The division of the Hurons called, the “Tobacco 1150–71.] HURONS AT MICHT MACKINAC. 529 Nation,” favored by their isolated position among mountains, had held their ground longer than the rest; but at length they, too, were compelled to fly, together with such other Hurons as had taken refuge with them. They made their way northward, and settled on the Island of Michilimackinac, where they were joined by the Ottawas, who, with other Algonquins, had been driven by fear of the Iroquois from the western shores of Lake Huron and the banks of the river O:tawa. At Michilimackinac the Hurons and their allies were again attacked by the Iroquois, and, after remaining several years, they made another remove, and took possession of the islands at the mouth of the Green Bay of Lake Michigan. Even here their old enemy did not leave them in peace; whereupon they fortified themselves on the mainland, and afterwards migrated southward and westward. This brought them in contact with the Illinois, — an Algonquin people, at that time very numerous, but who, like many other tribes at this epoch, were doomed to a rapid diminution from wars with other savage nations. Continuing their migration westward, the Hurons and Ottawas reached the Mississippi, where they fell in with the Sioux. They soon quarrelled with those fierce children of the prairie, who drove them from their country. They retreated to the southwestern extremity of Lake Superior, and settled on Point Saint Esprit, or Shagwamigon Point, near the Islands of the Twelve Apostles. As the Sioux continued to harass them,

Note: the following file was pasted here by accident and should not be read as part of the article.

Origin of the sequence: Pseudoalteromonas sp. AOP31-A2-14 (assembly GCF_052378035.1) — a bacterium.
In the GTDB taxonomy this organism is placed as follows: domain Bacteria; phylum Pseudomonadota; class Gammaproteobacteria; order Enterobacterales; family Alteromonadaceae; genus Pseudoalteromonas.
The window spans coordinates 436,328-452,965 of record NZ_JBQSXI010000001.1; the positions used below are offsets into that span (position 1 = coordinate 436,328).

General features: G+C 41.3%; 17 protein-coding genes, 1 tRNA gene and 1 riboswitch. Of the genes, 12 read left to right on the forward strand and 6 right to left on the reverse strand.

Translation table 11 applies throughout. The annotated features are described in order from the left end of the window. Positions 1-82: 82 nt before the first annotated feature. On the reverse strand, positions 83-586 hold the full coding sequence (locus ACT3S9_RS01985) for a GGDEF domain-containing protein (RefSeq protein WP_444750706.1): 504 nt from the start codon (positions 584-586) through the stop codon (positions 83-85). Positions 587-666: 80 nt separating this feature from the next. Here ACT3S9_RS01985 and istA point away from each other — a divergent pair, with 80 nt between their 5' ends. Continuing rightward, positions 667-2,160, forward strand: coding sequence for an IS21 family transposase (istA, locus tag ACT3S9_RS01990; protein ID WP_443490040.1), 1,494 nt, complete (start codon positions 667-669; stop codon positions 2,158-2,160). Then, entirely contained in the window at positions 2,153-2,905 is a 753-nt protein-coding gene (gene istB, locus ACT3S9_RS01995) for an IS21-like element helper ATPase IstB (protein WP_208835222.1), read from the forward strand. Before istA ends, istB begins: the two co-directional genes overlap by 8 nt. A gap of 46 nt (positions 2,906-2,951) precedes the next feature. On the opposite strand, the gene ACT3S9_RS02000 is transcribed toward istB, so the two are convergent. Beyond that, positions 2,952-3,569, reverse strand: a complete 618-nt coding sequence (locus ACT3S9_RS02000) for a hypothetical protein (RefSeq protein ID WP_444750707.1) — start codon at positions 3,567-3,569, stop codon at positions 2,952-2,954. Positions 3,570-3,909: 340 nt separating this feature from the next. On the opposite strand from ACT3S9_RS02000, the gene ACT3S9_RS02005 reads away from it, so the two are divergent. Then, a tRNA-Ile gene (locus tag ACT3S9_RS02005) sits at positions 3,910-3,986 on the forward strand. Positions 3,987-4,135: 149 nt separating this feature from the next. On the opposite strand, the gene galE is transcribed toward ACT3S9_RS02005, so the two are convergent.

i Compare Relation, 1651, 4; 1660, 14, 28; and 1670, 69. The Huron town among the Senecas was called Gandougaraé. Father Fremin was here in 1668, and gives an account of his visit in the Relation of 1670.

they left this place about the year 1671, and returned to Michilimackinac, where they settled, not on the island, but on the neighboring Point St. Ignace, now Graham's Point, on the north side of the strait. The greater part of them afterwards removed thence to Detroit and Sandusky, where they lived under the name of Wyandots until within the present century, maintaining a marked influence over the surrounding Algonquins. They bore an active part, on the side of the French, in the war which ended in the reduction of Canada; and they were the most formidable enemies of the English in the Indian war under Pontiac.1 The government of the United States at length removed them to reserves on the western frontier, where a remnant of them may still be found. Thus it appears that the Wyandots, whose name is so conspicuous in the history of our border wars, are descendants of the ancient Hurons, and chiefly of that portion of them called the “Tobacco Nation."2